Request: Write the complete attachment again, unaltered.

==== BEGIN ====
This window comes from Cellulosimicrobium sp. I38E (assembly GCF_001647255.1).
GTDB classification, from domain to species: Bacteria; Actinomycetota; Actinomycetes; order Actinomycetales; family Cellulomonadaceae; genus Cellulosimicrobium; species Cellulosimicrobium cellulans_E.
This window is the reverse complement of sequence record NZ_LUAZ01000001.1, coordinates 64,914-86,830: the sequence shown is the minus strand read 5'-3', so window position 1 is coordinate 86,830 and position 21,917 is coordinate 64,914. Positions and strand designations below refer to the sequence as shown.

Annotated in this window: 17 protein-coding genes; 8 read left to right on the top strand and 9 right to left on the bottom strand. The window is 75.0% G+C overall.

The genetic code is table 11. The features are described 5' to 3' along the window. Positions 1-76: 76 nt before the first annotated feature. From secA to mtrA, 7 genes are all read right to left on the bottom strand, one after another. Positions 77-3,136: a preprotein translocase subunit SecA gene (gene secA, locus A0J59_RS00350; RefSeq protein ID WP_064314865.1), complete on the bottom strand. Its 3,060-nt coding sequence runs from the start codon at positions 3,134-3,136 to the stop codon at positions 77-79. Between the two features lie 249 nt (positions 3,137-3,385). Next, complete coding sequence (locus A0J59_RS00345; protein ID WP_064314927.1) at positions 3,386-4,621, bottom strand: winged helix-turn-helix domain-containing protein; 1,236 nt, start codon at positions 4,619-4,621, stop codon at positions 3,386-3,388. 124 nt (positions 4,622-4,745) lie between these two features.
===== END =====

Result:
This window comes from Cellulosimicrobium sp. I38E (assembly GCF_001647255.1).
GTDB classification, from domain to species: Bacteria; Actinomycetota; Actinomycetes; order Actinomycetales; family Cellulomonadaceae; genus Cellulosimicrobium; species Cellulosimicrobium cellulans_E.
This window is the reverse complement of sequence record NZ_LUAZ01000001.1, coordinates 64,914-86,830: the sequence shown is the minus strand read 5'-3', so window position 1 is coordinate 86,830 and position 21,917 is coordinate 64,914. Positions and strand designations below refer to the sequence as shown.

Annotated in this window: 17 protein-coding genes; 8 read left to right on the top strand and 9 right to left on the bottom strand. The window is 75.0% G+C overall.

The genetic code is table 11. The features are described 5' to 3' along the window. Positions 1-76: 76 nt before the first annotated feature. From secA to mtrA, 7 genes are all read right to left on the bottom strand, one after another. Positions 77-3,136: a preprotein translocase subunit SecA gene (gene secA, locus A0J59_RS00350; RefSeq protein ID WP_064314865.1), complete on the bottom strand. Its 3,060-nt coding sequence runs from the start codon at positions 3,134-3,136 to the stop codon at positions 77-79. Between the two features lie 249 nt (positions 3,137-3,385). Next, complete coding sequence (locus A0J59_RS00345; protein ID WP_064314927.1) at positions 3,386-4,621, bottom strand: winged helix-turn-helix domain-containing protein; 1,236 nt, start codon at positions 4,619-4,621, stop codon at positions 3,386-3,388. 124 nt (positions 4,622-4,745) lie between these two features.